April 09, 2014

Episode Fifty Five: Sharing Heartbleed; A Weakness of the Heart; Zero-Day

0.0 Station Ident

Gosh, more sunny Portland. And a super stimulating day. And secrets! And, unfortunately, not enough work on SULACO BLUE. On we go.

1.0 Sharing Heartbleed

As an indication of what the general public is thinking about, I got a semi-urgent voicemail from my father-in-law this morning that warranted a callback. It wasn't about Heartbleed, but it was about Windows XP being EOLed. So there's that, I guess. (I explained that he needn't worry - his laptop is on Windows 7, I think).

Anyway: Heartbleed[1]. A piece of more-or-less backbone infrastructure powering most of the internet, and genuinely an infrastructural problem, a structural weakness due to, frankly, using tools that just aren't up to the job. There's no excuse *these days* for the type of bug that caused Heartbleed (which, quickly, if you're not familiar, is a weakness in the software that a lot of the internet uses to provide secure, encrypted communication that allows that secure information to leak out in unpredictable ways that can be taken advantage of by unscrupulous people).

(Why's it called Heartbleed? Because it's reliant upon a "heartbeat" feature built into the software that provides those secure encryption services we rely on).

There's a thread I want to pull on here. First was the quick agreement that the *branding* of the Heartbleed bug was pretty impressive, better than a lot of startups manage these days. For the community and audience it was intended for, the Heartbleed site did a good job of communicating the problem and what to do about it. I know that seems like a weird thing, but here I'm using the term branding to talk about the whole package and manner in which what needed to be communicated was communicated. As a whole, the team did a good job.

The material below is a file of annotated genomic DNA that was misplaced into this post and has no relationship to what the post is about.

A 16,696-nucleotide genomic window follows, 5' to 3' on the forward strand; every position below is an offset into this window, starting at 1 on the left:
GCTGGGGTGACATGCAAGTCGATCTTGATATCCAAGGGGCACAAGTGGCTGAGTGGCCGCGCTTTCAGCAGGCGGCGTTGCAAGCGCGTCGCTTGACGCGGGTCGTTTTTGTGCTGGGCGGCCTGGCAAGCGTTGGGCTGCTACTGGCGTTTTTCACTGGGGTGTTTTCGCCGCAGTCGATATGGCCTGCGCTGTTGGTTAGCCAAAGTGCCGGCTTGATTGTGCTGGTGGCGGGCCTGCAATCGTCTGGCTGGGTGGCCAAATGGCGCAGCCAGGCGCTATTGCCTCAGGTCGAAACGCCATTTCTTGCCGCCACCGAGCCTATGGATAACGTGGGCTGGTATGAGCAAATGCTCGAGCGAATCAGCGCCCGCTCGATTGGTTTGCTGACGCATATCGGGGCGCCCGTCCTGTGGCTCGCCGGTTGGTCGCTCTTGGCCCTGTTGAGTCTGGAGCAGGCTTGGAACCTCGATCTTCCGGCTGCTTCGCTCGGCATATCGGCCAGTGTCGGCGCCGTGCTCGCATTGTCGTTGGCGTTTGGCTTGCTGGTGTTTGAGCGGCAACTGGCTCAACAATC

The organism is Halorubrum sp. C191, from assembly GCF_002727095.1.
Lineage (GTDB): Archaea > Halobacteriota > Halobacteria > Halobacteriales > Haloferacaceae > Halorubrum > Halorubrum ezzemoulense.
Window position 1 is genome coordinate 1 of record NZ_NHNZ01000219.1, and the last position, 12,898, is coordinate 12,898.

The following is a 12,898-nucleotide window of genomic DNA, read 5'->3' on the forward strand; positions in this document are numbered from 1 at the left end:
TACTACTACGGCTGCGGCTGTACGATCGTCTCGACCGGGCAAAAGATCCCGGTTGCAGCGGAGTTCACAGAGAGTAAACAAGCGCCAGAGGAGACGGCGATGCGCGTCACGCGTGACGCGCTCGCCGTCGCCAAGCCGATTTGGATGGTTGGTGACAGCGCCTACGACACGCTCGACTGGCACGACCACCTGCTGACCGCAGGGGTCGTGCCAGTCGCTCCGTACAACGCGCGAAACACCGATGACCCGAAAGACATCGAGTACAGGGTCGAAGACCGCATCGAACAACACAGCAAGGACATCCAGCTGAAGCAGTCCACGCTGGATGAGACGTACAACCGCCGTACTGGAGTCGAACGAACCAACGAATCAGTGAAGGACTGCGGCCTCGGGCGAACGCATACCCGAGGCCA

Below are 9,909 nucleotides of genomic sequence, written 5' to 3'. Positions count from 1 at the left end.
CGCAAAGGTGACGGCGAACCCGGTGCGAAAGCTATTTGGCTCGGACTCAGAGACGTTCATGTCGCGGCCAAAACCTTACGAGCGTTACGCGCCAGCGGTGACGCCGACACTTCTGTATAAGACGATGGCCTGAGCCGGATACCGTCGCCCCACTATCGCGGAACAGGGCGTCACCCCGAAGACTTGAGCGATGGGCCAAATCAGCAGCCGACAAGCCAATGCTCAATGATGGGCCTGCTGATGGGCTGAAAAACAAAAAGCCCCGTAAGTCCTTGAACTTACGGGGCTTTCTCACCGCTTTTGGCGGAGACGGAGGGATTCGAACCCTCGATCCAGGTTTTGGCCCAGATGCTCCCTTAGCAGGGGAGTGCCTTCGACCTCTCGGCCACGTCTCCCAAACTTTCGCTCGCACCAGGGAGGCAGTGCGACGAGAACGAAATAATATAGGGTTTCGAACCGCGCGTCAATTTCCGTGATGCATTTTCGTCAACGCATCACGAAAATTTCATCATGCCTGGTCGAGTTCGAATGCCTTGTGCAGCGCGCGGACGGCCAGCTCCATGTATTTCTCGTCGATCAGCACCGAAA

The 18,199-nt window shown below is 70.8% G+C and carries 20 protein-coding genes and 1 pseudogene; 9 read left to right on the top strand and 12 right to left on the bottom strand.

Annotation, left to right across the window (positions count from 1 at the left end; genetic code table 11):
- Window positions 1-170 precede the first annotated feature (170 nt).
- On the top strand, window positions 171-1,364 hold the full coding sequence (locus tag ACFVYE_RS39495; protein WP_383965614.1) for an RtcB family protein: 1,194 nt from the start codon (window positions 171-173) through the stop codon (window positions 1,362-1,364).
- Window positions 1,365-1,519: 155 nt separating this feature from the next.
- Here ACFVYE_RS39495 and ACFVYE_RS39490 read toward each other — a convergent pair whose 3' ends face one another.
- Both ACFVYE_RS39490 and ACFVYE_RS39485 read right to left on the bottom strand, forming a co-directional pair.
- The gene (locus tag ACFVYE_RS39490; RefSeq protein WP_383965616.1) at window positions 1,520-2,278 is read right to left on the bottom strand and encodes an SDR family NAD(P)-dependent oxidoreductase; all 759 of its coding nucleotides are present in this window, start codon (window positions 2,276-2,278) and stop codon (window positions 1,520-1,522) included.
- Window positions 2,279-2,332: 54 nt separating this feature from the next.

And then you keep pulling on that thread and what came out today were a steady slew of disclosures and emails from services that had patched, or fixed, the Heartbleed vulnerability. Those emails need to do a bunch of jobs: communicate that everything's OK, communicate what the problem was and, if you need to do anything (like change a password), what that is and how to do it.

I thought the If/this/then/that email[2] did a pretty good job - which I'd love to point to on their blog, but it looks like while they've sent out an email, they haven't updated their blog. Now, IFTTT isn't a particularly mass consumer-facing company. They're definitely in the enthusiast area. But, let's look at their copy. It's:

 - clearly states the problem: "A major vulnerability in the technology that powers encryption across much of the internet was discovered this week."

The only real piece of jargon that I'd say applies would be the worlds "vulnerability" and "encryption" - but again, I think this is appropriate to the audience that IFTTT has. I'd probably replace "vulnerability" with "weakness" and "encryption" with "secure communication".

 - says how IFTTT responded: "Like many other teams, we took immediate action to patch the vulnerability in our infrastructure."

I'd probably simplify here to "Like many other teams, we took immediate action to fix the weakness." 

 - and the result: "IFTTT is no longer vulnerable."